All posts by Jack Robinson

Jack Robinson is a senior editor at Human Resource Executive magazine.

Survey: 3-percent Raises in 2018

The economy is generally strong and low unemployment rates mean some organizations are scrambling for workers. But most companies are not planning to spend more on pay increases in 2018, according to a new survey.

Employers are prepared to open their checkbooks a bit wider to reward top performers, according to the global consulting firm Willis Towers Watson, which surveyed 819 U.S. companies in a range of industries from April through July.

Of companies surveyed, 99 percent expect to grant raises next year, according to a summary by Willis Towers Watson. The average 2018 raise forecast for most employees, including both professional and nonexempt workers, was 3 percent — the same as the average raise given in the last three years. The average expected raise for executives is about the same — 3.1 percent.

“Most companies are not under any significant pressure to increase their salary budgets in the near term,” said Laura Sejen, Willis Towers Watson’s managing director for human capital and benefits, according to a company announcement.

Employers continue to offer performance bonuses to their most valuable players, the survey found. Among companies surveyed, top performers received raises of up to 4.5 percent. Willis Towers Watson found some companies surveyed base their bonuses not only on performance, but on professional development.

“While organizations may be forecasting 3% increases, the landscape of how and when they are giving increases varies considerably,” said Sandra McLellan, North America rewards practice leader at Willis Towers Watson, according to the company announcement.

 

Diversity Memo Causes a Stir

The tech world is chattering today about a widely circulated internal memo from a male software engineer unhappy with Google’s diversity practices.

Posted in full over the weekend by tech-oriented websites Motherboard and Gizmodo, the memo argues that innate biological differences between men and women account for underrepresentation of women in the upper reaches of the industry.

“I’m simply stating that the distribution of preferences and abilities of men and women differ, in part due to biological causes, and that these differences may explain why we don’t see equal representation of women in tech and leadership,” the memo reads.

The engineer also argues that Google’s diversity practices amount to a politically liberal orthodoxy “that can irreparably harm Google.”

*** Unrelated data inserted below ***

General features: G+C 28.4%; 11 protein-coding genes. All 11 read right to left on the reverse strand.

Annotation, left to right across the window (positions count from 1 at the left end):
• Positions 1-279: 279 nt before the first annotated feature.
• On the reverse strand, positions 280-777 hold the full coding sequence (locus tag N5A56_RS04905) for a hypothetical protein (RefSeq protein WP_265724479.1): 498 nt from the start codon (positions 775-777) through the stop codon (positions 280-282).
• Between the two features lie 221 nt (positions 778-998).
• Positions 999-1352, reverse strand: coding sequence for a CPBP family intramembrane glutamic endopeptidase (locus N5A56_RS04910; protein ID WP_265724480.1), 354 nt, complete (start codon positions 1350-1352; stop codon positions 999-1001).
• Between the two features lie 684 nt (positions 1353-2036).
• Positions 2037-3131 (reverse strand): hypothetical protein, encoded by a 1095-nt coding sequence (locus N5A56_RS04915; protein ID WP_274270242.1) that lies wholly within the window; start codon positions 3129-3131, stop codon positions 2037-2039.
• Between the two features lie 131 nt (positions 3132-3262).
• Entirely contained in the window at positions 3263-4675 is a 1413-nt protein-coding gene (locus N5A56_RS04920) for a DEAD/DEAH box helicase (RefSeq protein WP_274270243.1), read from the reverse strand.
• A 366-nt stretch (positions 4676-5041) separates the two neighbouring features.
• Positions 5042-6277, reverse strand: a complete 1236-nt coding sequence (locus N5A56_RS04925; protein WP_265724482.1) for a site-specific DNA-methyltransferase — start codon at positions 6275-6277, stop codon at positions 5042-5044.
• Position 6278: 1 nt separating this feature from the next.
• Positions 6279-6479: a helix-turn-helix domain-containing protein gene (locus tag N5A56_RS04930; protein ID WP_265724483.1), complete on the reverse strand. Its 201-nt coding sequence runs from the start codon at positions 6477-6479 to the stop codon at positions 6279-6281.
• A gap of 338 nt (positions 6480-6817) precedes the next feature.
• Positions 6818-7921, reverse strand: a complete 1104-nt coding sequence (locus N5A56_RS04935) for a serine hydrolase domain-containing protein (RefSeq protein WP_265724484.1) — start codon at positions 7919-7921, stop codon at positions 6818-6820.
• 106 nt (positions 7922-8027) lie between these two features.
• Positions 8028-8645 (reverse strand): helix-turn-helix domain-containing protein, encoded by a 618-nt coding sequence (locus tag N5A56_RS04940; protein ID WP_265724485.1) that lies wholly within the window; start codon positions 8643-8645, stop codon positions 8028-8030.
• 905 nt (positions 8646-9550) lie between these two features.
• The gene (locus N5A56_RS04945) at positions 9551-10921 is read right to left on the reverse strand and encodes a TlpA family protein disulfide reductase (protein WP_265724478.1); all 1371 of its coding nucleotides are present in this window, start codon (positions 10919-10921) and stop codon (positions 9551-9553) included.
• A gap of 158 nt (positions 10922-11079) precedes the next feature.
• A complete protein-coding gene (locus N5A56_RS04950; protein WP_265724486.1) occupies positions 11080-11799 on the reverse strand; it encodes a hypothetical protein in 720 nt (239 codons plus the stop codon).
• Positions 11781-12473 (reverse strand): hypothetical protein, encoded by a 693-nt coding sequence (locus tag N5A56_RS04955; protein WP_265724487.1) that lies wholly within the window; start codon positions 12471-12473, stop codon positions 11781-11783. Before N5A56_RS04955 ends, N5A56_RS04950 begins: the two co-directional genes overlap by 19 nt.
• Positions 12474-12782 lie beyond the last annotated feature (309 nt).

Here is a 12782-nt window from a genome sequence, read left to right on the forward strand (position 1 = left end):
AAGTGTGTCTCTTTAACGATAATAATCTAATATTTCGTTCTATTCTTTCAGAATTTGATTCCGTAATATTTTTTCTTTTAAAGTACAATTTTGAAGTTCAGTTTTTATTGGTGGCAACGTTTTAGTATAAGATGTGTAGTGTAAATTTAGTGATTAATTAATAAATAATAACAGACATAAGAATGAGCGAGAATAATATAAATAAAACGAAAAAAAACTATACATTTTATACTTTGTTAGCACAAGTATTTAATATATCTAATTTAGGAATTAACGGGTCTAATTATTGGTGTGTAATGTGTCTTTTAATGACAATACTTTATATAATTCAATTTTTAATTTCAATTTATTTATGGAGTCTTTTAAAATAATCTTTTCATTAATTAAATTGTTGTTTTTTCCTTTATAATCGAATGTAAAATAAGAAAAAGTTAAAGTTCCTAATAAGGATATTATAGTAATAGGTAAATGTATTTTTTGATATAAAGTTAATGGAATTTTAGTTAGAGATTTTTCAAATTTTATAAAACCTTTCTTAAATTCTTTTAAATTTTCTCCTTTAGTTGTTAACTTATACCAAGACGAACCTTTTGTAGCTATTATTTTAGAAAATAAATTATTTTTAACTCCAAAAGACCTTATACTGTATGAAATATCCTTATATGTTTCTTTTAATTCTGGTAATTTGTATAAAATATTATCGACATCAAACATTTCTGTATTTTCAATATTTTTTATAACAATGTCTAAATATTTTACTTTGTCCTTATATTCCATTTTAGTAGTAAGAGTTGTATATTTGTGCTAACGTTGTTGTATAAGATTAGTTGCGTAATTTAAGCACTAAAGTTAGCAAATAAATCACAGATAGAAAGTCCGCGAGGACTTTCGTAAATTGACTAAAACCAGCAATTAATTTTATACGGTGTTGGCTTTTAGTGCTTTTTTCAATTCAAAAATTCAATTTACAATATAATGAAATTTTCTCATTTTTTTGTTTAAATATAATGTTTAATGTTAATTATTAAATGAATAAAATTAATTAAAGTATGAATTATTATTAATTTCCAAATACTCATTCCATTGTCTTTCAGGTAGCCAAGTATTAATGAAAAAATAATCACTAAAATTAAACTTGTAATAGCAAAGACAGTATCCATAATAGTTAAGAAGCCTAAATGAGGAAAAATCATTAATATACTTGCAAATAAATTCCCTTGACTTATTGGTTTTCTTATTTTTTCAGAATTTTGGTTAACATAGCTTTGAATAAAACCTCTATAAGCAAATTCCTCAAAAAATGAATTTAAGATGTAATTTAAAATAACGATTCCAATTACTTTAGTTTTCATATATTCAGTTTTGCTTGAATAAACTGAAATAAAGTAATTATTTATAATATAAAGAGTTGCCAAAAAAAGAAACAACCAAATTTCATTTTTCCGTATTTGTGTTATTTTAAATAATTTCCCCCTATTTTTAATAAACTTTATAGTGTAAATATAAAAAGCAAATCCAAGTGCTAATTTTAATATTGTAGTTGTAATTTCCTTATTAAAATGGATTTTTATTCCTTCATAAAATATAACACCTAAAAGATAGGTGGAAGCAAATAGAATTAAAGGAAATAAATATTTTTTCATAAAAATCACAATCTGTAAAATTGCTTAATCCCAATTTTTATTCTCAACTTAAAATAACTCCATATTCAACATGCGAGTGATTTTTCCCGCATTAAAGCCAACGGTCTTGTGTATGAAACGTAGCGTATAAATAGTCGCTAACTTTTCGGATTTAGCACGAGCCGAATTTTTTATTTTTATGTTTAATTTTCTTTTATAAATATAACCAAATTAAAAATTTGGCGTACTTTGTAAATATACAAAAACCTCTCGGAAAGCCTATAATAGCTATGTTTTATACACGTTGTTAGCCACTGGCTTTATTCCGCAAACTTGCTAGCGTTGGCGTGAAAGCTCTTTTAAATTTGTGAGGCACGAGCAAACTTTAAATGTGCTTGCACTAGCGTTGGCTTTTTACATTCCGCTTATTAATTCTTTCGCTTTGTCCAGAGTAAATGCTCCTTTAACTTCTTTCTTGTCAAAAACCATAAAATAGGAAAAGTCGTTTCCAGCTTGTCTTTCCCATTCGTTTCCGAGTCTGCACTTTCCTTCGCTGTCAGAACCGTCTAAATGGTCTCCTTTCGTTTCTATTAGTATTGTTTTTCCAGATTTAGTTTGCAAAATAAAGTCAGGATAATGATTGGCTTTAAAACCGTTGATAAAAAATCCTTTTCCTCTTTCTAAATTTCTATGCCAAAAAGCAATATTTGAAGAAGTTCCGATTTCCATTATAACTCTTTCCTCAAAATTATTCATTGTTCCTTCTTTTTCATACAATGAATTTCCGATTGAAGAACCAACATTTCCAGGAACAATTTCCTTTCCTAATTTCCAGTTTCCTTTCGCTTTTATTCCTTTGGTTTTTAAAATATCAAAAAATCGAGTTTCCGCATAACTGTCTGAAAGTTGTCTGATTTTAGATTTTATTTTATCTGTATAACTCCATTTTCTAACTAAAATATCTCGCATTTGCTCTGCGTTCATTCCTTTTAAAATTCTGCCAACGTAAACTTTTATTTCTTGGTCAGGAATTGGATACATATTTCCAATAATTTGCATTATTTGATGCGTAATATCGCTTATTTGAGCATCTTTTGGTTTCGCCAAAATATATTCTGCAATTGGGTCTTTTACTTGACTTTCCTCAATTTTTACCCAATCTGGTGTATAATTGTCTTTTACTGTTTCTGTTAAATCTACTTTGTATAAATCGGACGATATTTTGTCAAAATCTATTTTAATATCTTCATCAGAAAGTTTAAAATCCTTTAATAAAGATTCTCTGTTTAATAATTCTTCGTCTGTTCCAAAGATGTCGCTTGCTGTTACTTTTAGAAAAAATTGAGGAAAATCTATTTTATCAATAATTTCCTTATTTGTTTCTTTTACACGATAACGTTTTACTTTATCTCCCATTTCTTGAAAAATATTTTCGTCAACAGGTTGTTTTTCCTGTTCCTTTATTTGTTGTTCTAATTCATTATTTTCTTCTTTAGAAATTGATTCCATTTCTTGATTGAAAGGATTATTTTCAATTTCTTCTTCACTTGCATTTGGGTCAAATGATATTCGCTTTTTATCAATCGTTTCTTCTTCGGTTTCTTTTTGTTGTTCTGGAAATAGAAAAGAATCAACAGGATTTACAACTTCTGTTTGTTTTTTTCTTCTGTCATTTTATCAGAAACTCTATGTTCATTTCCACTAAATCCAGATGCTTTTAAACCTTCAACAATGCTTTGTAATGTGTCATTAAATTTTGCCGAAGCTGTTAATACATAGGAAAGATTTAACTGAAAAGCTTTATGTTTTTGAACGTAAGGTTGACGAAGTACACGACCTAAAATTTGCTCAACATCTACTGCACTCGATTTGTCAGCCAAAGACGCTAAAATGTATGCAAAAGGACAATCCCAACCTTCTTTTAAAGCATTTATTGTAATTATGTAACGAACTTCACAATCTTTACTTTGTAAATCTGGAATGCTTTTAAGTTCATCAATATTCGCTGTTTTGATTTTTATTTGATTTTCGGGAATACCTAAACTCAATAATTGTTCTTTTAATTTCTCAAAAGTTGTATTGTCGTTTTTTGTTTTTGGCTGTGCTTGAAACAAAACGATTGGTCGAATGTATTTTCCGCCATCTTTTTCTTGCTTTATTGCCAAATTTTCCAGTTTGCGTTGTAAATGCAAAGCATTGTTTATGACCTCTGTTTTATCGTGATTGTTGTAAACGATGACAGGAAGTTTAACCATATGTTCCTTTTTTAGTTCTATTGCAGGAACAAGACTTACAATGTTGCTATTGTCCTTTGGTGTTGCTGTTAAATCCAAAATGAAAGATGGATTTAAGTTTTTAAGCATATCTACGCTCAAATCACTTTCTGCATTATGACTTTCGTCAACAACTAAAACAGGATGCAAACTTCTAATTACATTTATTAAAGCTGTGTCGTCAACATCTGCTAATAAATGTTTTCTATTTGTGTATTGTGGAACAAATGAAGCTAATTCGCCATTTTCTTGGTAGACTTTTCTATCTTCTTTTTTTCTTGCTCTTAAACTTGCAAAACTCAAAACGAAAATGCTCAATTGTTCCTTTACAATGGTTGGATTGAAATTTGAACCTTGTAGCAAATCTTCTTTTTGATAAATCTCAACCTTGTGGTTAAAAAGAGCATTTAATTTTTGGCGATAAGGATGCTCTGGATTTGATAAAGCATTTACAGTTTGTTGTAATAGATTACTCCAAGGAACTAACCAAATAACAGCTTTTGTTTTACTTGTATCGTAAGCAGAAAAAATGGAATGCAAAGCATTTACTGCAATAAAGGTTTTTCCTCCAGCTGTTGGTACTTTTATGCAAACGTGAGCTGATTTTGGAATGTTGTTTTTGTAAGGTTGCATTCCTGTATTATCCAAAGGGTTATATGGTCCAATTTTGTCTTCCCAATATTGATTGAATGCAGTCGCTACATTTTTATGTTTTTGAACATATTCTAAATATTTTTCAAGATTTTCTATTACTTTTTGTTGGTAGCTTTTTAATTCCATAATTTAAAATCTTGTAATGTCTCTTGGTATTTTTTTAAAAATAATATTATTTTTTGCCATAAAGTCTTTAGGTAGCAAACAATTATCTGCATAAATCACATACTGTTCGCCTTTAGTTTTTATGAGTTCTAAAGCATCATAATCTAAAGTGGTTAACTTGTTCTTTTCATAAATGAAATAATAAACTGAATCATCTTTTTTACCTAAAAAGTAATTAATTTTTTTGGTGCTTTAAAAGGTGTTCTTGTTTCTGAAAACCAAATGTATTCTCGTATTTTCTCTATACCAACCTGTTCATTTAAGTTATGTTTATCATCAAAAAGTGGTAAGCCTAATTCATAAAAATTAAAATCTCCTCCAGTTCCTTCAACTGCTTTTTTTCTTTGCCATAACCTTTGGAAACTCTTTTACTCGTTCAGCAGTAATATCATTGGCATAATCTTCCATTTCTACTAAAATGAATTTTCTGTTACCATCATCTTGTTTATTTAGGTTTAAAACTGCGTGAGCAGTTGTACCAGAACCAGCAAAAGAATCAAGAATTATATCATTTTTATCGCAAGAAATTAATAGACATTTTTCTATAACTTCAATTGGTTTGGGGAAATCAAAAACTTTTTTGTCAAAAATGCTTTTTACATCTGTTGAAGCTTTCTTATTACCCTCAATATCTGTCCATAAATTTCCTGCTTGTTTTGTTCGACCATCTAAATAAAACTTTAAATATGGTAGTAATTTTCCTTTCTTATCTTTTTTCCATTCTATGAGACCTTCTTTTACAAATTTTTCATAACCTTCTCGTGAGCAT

In response to the memo, which drew a harsh response from some Googlers on Twitter, the company’s vice president of diversity, integrity and governance offered a memo of her own. Danielle Brown had been on the job just a few weeks when the controversy erupted.

“Diversity and inclusion are a fundamental part of our values and the culture we continue to cultivate,” she writes. “We are unequivocal in our belief that diversity and inclusion are critical to our success as a company, and we’ll continue to stand for that and be committed to it for the long haul.”

Addressing the complaint about what the engineer perceived to be a pervasive liberal ideology at Google, Brown writes: “Part of building an open, inclusive environment means fostering a culture in which those with alternative views, including different political views, feel safe sharing their opinions. But that discourse needs to work alongside the principles of equal employment found in our Code of Conduct, policies, and anti-discrimination laws.”

(By Tuesday, word emerged that Google had fired the engineer for violating its code of conduct.)

H-1B Visa Limits Ease — Just a Bit

Hold on, employers! The immigration roller coaster just took another turn. And it may — or, more likely, will not — help you.

U.S. Citizenship and Immigration Services announced last week that on July 24 it resumed expedited processing of H-1-B visas – but only in certain cases.

The so-called premium service is effectively a fast lane that, for a $1,225 fee, speeds the hiring of foreign skilled workers in certain “specialty occupations” such as software engineer. The service ended in March, soon before President Trump issued his “Buy American, Hire American” executive order. The Trump administration signaled at the time that it would be scrutinizing H-1-B applications more carefully prevent fraud. The apparent targets include offshore staffing services that have been accused of scooping up technical workers in India, China and elsewhere, then placing them in American jobs using visas obtained in bulk.

The new policy applies only to employers not subject to a cap on H-1B visas — that is, universities or related nonprofits, such as institutes and medical centers. Government research organizations also qualify.

The immigration agency said that in June it already had resumed premium processing for physicians. Hospitals, particularly those in rural areas that struggle to find highly experienced doctors without recruiting abroad, had complained about the limit on expedited visa processing.

Reconsidering Your Office Layout